Beacon Power has signed a contract with the U.S. Department of Energy's (DOE) Advanced Research Projects Agency – Energy (ARPA-E) calling for Beacon to develop critical components of a highly advanced flying ring flywheel energy-storage system over a two-year period, beginning immediately.
The contract is valued at $2.8 million. ARPA-E grant recipients share a portion of the program cost, and Beacon would contribute $560,000, or 20% of the $2.8 million program total.
As previously announced, the goal of the development project would be to store four times the energy at one-eighth the cost per kilowatt-hour, versus Beacon's current Smart Energy 25 (Gen 4) flywheel system.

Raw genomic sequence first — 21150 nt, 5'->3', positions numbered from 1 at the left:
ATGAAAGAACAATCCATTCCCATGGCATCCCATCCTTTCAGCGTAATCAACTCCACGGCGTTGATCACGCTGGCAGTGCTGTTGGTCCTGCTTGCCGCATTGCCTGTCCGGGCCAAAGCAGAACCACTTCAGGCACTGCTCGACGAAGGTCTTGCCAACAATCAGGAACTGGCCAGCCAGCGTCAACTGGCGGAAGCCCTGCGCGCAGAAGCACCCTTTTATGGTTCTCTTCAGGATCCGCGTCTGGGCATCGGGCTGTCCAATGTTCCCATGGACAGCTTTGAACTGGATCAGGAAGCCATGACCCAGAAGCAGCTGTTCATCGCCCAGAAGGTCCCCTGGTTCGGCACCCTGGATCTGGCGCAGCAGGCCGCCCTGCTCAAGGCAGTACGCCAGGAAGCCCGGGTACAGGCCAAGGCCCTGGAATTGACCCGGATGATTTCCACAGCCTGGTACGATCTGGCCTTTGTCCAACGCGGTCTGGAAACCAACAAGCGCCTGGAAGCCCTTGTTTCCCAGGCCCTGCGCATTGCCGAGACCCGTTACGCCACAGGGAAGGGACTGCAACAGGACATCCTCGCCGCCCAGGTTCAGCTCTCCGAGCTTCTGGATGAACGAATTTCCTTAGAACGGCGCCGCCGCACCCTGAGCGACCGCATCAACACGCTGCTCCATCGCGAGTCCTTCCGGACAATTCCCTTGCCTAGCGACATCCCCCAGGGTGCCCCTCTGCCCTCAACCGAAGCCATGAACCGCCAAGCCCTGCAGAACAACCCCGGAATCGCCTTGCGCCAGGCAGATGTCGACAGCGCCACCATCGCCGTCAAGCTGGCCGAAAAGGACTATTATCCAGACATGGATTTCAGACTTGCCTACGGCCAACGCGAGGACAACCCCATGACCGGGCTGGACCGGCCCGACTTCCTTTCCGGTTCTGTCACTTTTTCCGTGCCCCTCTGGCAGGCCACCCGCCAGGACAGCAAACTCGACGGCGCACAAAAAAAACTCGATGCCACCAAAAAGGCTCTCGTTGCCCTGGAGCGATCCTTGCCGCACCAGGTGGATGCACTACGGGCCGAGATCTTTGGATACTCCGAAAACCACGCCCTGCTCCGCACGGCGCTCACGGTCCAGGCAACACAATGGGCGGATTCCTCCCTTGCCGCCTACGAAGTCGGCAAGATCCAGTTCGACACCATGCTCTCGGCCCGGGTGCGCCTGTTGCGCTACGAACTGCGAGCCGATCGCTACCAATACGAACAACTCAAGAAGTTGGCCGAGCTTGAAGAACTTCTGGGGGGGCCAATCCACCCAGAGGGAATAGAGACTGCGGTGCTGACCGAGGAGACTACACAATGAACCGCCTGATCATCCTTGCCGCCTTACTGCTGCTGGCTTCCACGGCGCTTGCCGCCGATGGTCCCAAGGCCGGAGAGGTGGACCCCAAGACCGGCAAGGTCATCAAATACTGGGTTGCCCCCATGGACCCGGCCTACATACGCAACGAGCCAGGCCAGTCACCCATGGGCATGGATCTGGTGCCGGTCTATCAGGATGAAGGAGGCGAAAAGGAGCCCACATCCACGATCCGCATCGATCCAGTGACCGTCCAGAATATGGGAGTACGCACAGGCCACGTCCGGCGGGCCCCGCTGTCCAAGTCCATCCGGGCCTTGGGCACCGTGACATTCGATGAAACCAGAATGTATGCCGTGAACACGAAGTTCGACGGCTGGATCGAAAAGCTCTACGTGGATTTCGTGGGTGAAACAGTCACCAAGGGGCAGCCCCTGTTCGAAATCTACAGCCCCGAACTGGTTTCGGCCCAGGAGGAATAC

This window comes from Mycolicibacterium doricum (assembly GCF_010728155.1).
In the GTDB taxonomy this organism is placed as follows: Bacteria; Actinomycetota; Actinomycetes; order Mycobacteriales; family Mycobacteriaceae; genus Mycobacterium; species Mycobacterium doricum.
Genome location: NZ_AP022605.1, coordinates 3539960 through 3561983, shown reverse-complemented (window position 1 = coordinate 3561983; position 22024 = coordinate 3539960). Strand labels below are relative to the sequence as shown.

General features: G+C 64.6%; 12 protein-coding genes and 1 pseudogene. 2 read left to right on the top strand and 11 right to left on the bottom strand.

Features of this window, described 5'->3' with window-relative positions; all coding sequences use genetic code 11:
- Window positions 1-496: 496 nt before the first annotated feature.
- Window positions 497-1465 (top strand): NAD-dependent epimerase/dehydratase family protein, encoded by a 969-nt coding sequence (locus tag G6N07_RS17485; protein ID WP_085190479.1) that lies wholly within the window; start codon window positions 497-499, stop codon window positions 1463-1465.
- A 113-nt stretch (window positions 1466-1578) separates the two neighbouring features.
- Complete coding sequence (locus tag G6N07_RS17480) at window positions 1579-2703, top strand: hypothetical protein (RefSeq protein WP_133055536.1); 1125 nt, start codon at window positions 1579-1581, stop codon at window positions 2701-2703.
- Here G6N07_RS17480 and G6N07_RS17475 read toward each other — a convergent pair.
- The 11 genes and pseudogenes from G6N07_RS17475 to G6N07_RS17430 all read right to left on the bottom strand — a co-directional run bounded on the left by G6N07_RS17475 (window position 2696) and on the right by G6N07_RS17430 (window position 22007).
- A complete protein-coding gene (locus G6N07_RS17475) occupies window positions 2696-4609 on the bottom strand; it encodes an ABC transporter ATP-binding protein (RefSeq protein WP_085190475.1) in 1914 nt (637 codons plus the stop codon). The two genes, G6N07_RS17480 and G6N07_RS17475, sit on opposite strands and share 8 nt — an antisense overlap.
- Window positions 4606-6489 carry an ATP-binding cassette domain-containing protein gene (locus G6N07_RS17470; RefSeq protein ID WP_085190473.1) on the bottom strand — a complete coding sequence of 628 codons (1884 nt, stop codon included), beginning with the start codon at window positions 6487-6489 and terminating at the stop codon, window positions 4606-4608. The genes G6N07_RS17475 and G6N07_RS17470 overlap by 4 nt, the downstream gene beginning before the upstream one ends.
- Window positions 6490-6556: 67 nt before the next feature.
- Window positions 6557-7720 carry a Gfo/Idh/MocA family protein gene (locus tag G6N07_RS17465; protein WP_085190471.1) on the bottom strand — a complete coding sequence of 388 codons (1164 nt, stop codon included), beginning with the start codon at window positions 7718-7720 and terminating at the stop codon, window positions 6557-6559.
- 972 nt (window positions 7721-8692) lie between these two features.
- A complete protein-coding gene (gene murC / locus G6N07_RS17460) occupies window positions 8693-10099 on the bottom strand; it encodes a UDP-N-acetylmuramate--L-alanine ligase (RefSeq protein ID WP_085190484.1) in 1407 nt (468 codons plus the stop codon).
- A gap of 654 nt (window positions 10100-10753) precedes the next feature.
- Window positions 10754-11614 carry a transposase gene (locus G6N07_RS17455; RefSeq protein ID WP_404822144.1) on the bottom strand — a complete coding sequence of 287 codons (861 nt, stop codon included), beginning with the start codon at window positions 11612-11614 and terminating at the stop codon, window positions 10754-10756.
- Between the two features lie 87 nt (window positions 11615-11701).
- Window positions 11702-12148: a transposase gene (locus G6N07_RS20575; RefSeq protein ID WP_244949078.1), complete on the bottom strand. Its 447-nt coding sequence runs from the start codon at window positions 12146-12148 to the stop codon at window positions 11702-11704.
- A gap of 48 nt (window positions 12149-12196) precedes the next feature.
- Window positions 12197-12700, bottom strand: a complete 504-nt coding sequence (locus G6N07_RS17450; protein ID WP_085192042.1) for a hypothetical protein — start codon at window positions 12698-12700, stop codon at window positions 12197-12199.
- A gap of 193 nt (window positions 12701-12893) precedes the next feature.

Beacon's Gen 4 flywheel is currently in production and is being deployed on the grid to provide frequency regulation service.
Beacon expects that the ARPA-E-funded flywheel system would be suitable for a variety of new applications. For example, the company says one new application of particular interest to the DOE is so-called ‘ramping’ support for wind and solar power.
The goal would be to provide one hour of flywheel storage as an energy-balancing resource for intermittent renewable energy assets, and thereby reduce the amount of fossil-based backup power that might be used to provide the same effect. The benefit would be to enable significantly greater market penetration of renewable generation resources in a clean and sustainable way. Some of the technology developed under the ARPA-E program may also lead to reduced costs and increased performance for Beacon's current generation of flywheels.
SOURCE: Beacon Power